There's a Healthy Hike planned from 9 to 11:30 a.m. Saturday at Pt. Pinole Regional Shoreline in Richmond. It starts with a short presentation on health benefits and safety tips, then leads into a hike.

    Then from 1 to 2:30 p.m. Saturday, April 6, there's a kid-friendly hike at Pt. Pinole, with breaks for games, searches and activities. Parents or guardians must accompany children.

    For either hike, meet at the main park entrance, which is on Giant Highway off the Richmond Parkway. For information, call 510-544-2553 or e-mail to recreation@ebparks.org.

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    Creek exploration and spring planting are on the agenda this weekend at Tilden Nature Area in Berkeley.

    Led by naturalist Trent Pearce, the creek explorers will collect and identify creek-dwelling animals brought to life by spring rains. It's from 2 to 3 p.m. Saturday.

    From 2 to 3 p.m. Sunday, interpretive student aide Julia Burks will oversee spring planting at the Tilden Nature Area garden. If you help, you can take home some plants for your own garden.

    For either program, meet at the Environmental Education Center at the north end of Tilden's Central Park Drive. For information, call 510-544-2233.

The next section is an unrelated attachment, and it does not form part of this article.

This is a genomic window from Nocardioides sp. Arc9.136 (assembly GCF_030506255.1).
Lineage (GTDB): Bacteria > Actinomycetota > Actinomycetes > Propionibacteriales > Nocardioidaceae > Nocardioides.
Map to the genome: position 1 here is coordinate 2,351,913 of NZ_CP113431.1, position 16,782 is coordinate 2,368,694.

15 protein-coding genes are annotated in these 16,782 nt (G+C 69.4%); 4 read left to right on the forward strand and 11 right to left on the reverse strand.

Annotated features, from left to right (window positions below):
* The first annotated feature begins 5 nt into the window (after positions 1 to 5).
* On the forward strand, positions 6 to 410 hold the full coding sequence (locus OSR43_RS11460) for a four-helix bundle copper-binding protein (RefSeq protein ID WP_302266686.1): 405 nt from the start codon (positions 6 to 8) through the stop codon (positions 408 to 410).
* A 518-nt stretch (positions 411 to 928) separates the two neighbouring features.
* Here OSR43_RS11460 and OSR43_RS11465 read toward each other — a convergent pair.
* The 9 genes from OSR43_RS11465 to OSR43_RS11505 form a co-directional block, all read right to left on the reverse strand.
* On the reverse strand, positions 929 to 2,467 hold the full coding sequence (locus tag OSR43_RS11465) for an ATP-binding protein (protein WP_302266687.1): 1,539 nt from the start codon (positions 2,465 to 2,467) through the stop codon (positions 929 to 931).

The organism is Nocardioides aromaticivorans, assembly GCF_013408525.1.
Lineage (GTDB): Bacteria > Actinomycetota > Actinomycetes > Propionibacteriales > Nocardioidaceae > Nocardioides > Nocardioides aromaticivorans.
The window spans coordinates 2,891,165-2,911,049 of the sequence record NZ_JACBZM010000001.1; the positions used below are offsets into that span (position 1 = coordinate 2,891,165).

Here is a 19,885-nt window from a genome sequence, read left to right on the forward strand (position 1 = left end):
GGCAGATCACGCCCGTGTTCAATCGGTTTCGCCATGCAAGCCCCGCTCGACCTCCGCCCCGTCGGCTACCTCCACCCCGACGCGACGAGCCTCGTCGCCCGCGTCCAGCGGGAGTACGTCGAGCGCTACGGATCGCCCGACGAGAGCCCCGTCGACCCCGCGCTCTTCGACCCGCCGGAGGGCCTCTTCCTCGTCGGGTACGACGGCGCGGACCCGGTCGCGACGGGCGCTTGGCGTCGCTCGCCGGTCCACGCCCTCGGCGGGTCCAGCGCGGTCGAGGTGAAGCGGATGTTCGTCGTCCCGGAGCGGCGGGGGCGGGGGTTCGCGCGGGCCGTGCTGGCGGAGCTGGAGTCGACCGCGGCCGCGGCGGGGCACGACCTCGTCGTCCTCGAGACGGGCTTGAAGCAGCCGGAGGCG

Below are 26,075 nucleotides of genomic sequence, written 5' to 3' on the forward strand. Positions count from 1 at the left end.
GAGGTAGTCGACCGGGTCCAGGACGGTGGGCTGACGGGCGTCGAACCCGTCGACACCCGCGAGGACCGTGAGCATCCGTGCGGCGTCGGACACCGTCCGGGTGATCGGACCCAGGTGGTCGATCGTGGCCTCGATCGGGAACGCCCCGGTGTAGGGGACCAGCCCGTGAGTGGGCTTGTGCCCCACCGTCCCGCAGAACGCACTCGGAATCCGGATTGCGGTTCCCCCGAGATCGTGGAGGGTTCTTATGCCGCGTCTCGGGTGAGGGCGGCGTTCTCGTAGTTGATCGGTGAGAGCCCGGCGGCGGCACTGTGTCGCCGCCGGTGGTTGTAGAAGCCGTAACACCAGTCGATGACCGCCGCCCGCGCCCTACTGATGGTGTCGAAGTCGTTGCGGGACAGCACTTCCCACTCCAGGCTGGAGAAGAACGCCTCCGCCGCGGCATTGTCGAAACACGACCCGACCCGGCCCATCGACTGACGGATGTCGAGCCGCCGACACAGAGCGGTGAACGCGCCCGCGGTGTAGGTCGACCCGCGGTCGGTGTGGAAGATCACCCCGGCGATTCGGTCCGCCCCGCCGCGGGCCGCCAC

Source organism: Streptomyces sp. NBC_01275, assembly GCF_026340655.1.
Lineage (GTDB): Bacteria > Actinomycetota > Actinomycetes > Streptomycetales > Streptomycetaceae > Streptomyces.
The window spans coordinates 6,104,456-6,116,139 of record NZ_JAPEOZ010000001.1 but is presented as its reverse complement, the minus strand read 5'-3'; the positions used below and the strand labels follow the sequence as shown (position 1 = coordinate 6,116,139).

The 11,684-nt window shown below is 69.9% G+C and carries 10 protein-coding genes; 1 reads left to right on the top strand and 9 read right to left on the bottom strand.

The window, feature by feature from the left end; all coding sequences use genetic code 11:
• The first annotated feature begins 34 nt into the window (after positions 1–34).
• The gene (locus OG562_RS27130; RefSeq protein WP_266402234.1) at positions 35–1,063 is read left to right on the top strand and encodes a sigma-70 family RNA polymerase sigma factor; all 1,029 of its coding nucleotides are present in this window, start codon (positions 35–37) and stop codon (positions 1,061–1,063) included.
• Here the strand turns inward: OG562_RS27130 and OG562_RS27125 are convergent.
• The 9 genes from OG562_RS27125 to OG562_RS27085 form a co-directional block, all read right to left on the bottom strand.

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    The California Park & Recreation Society has presented a Fellowship Award in the Professional Service award series to Carol Severin for lifetime significant contributions to the California parks and recreation profession.

    Severin was recognized for her outstanding contributions in leadership, strategic planning, partnership/coalition building, communications, and as a creator of experiences at the local, state and national levels for a multitude of recreation and parks organizations during her career.

    She received the award at the 2013 California and Pacific Southwest Recreation and Park Training Conference, held in San Jose on March 8.

    Severin is an outstanding contributor to the California parks and recreation profession. As a member of CPRS for 63 years, she started as recreation leader and capped her long professional career in 2012 as board president of East Bay Regional Park District. She has served on the district's board of directors for the past 18 years.

    Ned MacKay writes about East Bay Regional Park District sites and activities. Email him at nedmackay@comcast.net.